One would not have been surprised at these arguments, or even worse, from an indiscriminate eulogizer of “things as they are;”68 this, however, is by no means the character of the writer of this article: it is the more surprising, therefore, that he should have been able to satisfy himself with reasons such as the three which we have examined. Not that these are all the reasons he has to give: the following paragraph seems to be considered by him as containing additional reasons to the same effect:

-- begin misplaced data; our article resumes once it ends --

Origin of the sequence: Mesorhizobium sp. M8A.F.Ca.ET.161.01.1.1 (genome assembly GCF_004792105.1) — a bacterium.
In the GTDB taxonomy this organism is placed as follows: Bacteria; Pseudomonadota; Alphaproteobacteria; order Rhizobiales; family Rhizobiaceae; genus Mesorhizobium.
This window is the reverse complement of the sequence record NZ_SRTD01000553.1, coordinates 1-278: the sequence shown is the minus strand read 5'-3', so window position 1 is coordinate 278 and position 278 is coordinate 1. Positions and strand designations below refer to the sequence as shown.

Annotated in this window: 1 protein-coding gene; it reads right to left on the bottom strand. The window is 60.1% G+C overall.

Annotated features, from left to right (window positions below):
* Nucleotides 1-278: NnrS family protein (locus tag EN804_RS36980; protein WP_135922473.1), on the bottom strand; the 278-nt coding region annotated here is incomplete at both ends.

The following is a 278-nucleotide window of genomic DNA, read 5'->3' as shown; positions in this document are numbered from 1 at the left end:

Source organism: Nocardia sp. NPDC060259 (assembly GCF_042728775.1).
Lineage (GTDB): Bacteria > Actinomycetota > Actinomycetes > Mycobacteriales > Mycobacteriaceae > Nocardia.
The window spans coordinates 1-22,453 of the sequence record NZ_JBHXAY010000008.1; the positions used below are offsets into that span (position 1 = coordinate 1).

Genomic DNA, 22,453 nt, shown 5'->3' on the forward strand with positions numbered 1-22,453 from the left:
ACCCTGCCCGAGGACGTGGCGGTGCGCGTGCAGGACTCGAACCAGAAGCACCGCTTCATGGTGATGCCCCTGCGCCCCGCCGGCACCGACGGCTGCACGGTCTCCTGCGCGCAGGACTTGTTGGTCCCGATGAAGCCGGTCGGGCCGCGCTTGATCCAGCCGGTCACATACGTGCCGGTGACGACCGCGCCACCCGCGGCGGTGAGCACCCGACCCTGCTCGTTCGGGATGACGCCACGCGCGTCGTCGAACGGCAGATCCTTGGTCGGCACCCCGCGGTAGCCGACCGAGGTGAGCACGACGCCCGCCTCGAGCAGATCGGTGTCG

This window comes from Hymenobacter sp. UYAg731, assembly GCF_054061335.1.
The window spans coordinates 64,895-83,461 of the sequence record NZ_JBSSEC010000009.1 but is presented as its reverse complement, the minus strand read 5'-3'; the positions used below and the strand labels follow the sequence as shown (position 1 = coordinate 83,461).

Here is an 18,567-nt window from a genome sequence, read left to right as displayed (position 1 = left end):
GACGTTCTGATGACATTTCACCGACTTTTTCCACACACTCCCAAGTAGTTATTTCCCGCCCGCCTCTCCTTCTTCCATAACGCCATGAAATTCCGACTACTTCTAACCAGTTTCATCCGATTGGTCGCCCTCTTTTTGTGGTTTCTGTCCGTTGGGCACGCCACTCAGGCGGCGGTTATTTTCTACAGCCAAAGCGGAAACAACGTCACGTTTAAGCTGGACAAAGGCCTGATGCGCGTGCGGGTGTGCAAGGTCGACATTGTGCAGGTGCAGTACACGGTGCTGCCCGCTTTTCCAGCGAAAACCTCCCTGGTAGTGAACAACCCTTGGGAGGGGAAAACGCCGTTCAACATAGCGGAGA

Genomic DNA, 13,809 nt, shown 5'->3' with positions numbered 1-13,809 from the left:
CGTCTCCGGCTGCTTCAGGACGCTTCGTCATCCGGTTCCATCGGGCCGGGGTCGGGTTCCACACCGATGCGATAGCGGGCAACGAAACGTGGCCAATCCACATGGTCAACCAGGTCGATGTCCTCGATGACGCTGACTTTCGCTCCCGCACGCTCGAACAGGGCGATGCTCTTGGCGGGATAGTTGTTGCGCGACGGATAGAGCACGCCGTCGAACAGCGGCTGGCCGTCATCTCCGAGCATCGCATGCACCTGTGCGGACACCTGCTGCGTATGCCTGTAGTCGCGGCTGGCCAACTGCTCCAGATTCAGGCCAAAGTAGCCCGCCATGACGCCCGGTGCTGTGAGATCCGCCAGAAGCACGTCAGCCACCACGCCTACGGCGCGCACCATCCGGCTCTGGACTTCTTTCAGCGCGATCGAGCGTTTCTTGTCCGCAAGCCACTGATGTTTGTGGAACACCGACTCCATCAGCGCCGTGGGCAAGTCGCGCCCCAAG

Even in the very few instances where the accused has intrusted his defender with a full confession of his crime, we hold it to be clear that he may still be lawfully defended. The guilt of which he may be conscious, and which he may have so disclosed, he has still a right to see distinctly proved upon him by legal evidence. To suborn wretches to the commission of perjury, or procure the absence of witnesses by bribes, is to commit a separate and execrable crime; to tamper with the purity of the judges is still more odious: but there is no reason why any party should not, by fair and animated arguments, demonstrate the insufficiency of that testimony, on which alone a righteous judgment can be pronounced to his destruction. Human beings are never to be run down like beasts of prey, without respect to the laws of the chase. If society must make a sacrifice of any one of its members, let it proceed according to general rules, upon known principles, and with clear proof of necessity: “let us carve him as a feast fit for the gods, not hew him as a carcass for the hounds.”69 Reversing the paradox above cited from Paley,70 we should not despair of finding strong arguments in support of another, and maintain that it is desirable that guilty men should sometimes escape, by the operation of those general rules which form the only security for innocence.71